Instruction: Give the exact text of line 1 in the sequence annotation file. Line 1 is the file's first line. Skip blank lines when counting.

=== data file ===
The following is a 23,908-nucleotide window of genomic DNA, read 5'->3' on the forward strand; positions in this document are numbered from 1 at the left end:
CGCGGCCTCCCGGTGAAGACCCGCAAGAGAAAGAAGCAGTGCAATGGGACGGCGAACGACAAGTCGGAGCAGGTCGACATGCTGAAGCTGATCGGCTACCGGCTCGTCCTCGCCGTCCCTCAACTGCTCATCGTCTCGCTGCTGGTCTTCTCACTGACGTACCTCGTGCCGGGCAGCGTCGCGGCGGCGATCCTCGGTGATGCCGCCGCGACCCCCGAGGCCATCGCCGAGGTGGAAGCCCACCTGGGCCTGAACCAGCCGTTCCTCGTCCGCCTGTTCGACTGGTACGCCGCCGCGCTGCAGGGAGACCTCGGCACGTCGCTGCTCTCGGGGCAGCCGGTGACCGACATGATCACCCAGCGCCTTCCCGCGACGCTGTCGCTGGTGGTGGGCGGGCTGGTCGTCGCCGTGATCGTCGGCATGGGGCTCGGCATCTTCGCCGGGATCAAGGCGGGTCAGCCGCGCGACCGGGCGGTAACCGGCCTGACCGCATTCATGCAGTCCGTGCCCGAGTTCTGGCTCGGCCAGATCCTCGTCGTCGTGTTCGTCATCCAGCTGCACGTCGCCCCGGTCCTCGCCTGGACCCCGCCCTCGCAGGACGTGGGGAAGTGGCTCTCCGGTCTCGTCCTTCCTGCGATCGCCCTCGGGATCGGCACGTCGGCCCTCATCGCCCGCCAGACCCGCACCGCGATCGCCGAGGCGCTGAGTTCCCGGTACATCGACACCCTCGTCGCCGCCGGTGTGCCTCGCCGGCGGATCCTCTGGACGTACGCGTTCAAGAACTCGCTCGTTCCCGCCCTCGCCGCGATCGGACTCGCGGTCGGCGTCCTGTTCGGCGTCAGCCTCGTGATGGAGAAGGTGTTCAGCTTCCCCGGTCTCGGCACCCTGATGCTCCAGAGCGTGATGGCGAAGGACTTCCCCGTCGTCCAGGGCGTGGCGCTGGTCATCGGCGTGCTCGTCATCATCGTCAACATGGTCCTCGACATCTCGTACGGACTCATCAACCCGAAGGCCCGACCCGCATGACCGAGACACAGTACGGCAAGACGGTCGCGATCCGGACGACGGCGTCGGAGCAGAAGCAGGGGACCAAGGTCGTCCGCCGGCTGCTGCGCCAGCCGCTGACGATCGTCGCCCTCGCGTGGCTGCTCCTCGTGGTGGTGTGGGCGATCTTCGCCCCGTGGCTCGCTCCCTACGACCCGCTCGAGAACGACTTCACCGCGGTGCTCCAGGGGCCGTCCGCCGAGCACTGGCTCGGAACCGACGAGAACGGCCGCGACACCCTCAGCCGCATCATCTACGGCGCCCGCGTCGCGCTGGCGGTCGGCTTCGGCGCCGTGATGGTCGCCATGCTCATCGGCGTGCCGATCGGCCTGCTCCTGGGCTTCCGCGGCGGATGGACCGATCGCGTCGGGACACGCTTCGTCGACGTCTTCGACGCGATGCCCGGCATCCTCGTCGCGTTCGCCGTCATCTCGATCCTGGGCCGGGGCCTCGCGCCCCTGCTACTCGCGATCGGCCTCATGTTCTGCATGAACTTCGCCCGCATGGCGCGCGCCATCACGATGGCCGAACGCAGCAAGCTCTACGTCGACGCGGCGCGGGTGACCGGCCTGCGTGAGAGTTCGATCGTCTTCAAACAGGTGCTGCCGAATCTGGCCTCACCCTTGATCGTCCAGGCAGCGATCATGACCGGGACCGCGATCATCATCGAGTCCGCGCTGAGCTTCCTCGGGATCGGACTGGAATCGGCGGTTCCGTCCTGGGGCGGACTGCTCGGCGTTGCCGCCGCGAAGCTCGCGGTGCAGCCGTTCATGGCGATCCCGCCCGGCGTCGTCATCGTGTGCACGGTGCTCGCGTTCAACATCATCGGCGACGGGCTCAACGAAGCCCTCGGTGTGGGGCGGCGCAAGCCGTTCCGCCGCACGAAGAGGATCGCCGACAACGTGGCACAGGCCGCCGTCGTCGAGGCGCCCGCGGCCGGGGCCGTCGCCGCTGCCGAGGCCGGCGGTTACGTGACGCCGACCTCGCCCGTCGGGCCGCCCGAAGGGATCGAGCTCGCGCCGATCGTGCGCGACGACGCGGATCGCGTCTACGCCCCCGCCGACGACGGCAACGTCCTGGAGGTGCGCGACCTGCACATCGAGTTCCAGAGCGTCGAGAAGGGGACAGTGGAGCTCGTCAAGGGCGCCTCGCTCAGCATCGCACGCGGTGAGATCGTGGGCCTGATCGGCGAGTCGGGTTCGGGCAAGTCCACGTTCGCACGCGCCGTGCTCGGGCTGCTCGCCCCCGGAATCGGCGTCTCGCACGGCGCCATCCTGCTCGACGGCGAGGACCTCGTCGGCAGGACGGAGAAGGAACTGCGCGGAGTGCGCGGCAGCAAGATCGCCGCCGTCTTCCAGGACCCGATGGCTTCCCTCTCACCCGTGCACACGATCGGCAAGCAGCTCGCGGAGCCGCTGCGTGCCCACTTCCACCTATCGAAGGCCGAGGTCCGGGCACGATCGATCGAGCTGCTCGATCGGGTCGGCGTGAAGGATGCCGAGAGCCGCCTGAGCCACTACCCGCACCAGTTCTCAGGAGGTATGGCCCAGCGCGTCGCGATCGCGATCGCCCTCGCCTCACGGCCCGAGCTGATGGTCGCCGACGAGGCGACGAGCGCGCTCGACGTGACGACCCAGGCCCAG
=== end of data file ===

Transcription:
The following is a 23,908-nucleotide window of genomic DNA, read 5'->3' on the forward strand; positions in this document are numbered from 1 at the left end: